Indeed, Bishop Quinn, the former Archbishop of San Francisco who holds the title of Archbishop Emeritus, based his talk on the Gospel of John, looking specifically at its depiction of both the Passion and the Resurrection of the Lord. He stood and spoke calmly, cradling in one hand the opened red, hardbound book containing John’s Gospel.
The first evening focused on how to read the Gospel, as Bishop Quinn stressed the critical role of prayer, both before and after, reading the Word. “Pray that the Holy Spirit will create understanding and love of God in you.”
On the second evening, Bishop Quinn unpacked key scenes from the Gospel of John’s depiction of the Lord’s Passion, beginning with Jesus’ departure from the Upper Room to the second annunciation on the Cross and the final act of hostility – the piercing of the Lord’s heart by the Roman soldier.
“People tend to think of the Passion in terms of the Lord’s suffering,” Bishop Quinn said. “It is the great manifestation of the love of God for humanity.”
The following night he turned to the Resurrection of the Lord as told in John. He begins with Mary Magdalene’s visit to the tomb, then the reaction of Peter and the disciples both initially and later at the Sea of Tiberias. God often reveals himself in subtle ways, Bishop Quinn said, citing the neatly folded garments at the tomb offering proof that Jesus had risen. Today, we should look for that subtle presence of God as we seek communion with God through prayer, worship and acts of service, Bishop Quinn said.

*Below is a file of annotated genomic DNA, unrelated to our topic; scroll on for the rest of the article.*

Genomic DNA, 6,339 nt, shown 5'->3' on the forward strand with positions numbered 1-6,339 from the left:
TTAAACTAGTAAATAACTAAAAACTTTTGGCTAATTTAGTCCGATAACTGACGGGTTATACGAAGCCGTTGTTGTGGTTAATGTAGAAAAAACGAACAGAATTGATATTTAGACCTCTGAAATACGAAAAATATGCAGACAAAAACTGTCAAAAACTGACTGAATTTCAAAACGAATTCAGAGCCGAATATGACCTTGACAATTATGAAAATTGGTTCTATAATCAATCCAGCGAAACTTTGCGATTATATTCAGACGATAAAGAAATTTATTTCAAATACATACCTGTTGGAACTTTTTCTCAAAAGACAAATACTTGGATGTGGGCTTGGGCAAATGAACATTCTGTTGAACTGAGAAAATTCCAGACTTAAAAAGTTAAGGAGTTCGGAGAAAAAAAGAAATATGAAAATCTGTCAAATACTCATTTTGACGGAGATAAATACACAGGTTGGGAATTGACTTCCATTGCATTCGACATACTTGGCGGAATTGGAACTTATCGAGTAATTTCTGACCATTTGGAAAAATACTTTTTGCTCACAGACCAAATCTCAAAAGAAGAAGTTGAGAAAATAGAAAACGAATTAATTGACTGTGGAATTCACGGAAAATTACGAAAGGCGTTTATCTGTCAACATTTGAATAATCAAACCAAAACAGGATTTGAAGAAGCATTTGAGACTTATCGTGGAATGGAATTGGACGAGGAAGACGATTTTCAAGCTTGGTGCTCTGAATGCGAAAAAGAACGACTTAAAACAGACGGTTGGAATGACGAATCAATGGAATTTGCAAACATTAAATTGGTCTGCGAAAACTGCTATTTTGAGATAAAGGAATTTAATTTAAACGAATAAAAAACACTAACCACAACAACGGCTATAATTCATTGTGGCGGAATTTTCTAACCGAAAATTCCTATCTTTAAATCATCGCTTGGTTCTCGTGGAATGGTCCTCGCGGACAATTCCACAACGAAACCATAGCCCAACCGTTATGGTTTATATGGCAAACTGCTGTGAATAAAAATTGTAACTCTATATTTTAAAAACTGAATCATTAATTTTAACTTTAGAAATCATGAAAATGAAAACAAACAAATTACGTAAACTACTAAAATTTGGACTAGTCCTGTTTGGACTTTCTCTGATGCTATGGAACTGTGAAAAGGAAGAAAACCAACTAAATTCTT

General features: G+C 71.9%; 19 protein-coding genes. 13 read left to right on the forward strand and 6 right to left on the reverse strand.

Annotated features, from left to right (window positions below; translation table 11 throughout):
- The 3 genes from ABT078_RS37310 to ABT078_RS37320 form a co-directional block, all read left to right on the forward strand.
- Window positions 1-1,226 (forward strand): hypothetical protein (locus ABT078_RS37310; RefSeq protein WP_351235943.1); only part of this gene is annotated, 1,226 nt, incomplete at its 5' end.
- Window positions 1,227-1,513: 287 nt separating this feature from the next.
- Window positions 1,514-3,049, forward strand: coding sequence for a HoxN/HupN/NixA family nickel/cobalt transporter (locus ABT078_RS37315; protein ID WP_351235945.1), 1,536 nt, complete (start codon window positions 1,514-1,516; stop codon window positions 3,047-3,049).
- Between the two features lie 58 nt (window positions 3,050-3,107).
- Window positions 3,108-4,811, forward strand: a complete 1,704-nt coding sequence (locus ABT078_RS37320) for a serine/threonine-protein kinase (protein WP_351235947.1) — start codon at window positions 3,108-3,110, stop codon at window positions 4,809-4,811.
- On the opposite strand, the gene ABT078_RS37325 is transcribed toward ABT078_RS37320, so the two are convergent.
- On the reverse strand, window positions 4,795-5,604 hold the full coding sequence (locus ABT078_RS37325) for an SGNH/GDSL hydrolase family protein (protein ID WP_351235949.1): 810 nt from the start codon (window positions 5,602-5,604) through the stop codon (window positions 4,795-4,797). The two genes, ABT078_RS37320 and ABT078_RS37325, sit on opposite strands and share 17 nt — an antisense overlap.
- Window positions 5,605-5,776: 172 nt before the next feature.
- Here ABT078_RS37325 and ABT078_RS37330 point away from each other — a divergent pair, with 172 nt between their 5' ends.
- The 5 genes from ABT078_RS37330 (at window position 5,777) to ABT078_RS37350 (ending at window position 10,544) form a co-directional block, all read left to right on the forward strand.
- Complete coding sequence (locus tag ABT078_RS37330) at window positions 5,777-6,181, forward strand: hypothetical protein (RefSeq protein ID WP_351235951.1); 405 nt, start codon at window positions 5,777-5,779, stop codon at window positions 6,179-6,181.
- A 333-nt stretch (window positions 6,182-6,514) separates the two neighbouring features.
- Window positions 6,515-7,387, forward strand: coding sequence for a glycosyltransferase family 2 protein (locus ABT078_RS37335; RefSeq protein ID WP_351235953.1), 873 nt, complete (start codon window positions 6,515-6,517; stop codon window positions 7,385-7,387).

The evenings, themselves, seem to help many feel God’s presence.
“It was very touching,” said St. Patrick parishioner Donna Casdelos, after the second evening. “I never thought of the piercing of [Jesus’s] heart as the opening up of His heart to the whole world.”
Said parishioner Joan Perez, “It broadens my perspective of the intensity of the love that Christ has for us as individuals and to ponder that I’m that individual.”
The three-night talk was a near homecoming for Bishop Quinn, a native of Riverside whose nephew, Bill Bash, is a parishioner at St. Patrick. Before his retirement, he served as the Archbishop of San Francisco for 18 years. He was the President of the United States Conference of Catholic Bishops (USCCB) from 1977-80. Since retiring as the Archbishop of San Francisco, he has kept busy leading retreats, writing books, serving as a spiritual director and offering talks similar to the one he gave at St. Patrick.
“I never wake up in the morning and say, ‘what will I do?’ “ the 84-year-old Bishop Quinn quipped. “And I never get it all done.”